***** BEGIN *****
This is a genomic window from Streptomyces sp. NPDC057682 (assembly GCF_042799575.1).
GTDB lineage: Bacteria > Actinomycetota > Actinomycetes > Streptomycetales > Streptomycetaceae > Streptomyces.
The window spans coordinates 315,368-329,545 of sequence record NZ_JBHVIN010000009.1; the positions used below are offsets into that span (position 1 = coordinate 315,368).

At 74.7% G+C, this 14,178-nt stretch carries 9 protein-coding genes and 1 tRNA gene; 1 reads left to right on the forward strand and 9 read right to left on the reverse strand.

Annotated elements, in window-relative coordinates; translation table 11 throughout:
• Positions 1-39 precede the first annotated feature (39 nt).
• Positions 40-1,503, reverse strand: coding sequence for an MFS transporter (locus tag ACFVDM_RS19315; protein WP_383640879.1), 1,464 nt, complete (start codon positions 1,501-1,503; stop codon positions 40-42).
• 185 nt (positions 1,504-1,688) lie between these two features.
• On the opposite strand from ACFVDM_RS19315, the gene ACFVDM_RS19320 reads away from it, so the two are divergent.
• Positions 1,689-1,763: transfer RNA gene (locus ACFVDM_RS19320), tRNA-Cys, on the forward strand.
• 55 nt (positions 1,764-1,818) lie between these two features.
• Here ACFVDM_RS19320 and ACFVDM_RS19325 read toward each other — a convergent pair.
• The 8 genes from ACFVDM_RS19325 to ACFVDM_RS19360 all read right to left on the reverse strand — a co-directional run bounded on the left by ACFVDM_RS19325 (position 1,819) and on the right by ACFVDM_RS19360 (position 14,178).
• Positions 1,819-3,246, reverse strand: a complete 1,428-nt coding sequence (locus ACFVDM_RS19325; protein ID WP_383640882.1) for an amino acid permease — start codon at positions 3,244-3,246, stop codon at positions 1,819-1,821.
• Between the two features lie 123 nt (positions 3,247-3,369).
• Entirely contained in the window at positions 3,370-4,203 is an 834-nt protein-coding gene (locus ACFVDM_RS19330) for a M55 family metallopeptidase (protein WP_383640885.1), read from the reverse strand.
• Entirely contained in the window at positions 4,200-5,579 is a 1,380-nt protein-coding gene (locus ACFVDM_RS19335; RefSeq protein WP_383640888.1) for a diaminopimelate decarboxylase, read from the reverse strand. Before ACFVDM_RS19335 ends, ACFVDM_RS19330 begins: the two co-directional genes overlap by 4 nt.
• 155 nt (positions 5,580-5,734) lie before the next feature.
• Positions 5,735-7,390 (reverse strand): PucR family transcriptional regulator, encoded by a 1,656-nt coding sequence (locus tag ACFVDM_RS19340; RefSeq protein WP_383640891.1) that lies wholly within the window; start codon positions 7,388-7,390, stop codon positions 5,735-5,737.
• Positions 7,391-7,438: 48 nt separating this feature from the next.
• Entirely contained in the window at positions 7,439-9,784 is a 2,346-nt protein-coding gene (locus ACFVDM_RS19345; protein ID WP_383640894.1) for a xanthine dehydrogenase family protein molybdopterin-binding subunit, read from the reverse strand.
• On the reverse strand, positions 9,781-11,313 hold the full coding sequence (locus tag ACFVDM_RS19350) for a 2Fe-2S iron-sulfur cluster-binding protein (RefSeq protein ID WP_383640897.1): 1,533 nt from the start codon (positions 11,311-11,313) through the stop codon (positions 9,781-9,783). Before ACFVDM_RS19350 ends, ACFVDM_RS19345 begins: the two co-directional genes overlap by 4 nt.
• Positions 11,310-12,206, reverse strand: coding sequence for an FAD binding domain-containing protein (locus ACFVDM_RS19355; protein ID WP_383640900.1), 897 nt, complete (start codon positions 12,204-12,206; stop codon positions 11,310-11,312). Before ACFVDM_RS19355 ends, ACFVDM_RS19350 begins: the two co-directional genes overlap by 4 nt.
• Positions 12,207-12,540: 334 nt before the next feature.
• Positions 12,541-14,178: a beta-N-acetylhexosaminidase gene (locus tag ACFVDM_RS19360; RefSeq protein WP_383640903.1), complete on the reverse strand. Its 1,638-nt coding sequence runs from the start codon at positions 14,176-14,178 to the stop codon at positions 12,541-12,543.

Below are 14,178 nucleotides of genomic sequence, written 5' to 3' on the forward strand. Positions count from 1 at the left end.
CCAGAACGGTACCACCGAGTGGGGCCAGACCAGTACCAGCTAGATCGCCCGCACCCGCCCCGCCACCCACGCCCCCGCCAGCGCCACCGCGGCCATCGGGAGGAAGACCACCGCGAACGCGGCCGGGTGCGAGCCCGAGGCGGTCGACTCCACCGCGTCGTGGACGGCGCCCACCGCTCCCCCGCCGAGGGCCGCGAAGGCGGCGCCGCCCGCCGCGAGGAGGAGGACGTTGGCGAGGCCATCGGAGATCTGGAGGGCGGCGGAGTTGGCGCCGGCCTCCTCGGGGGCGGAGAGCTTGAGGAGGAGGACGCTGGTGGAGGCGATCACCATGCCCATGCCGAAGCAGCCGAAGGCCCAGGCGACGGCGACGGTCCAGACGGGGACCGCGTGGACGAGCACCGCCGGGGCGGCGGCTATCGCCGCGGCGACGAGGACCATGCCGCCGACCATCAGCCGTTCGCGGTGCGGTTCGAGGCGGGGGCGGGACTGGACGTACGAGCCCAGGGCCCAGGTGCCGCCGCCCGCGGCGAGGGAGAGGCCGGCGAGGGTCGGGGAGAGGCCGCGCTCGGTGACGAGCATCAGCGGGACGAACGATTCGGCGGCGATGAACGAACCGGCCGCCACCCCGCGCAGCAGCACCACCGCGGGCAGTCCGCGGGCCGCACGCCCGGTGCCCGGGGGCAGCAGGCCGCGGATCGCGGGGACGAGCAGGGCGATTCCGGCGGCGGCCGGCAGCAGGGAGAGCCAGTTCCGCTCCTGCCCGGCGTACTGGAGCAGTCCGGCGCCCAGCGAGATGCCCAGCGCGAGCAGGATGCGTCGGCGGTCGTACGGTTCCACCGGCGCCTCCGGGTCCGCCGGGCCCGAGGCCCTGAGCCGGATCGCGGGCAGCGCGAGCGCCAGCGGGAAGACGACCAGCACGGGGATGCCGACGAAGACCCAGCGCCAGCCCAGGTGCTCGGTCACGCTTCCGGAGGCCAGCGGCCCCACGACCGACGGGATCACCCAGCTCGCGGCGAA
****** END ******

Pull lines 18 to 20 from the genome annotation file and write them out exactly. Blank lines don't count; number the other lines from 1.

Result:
• 155 nt (positions 5,580-5,734) lie before the next feature.
• Positions 5,735-7,390 (reverse strand): PucR family transcriptional regulator, encoded by a 1,656-nt coding sequence (locus tag ACFVDM_RS19340; RefSeq protein WP_383640891.1) that lies wholly within the window; start codon positions 7,388-7,390, stop codon positions 5,735-5,737.
• Positions 7,391-7,438: 48 nt separating this feature from the next.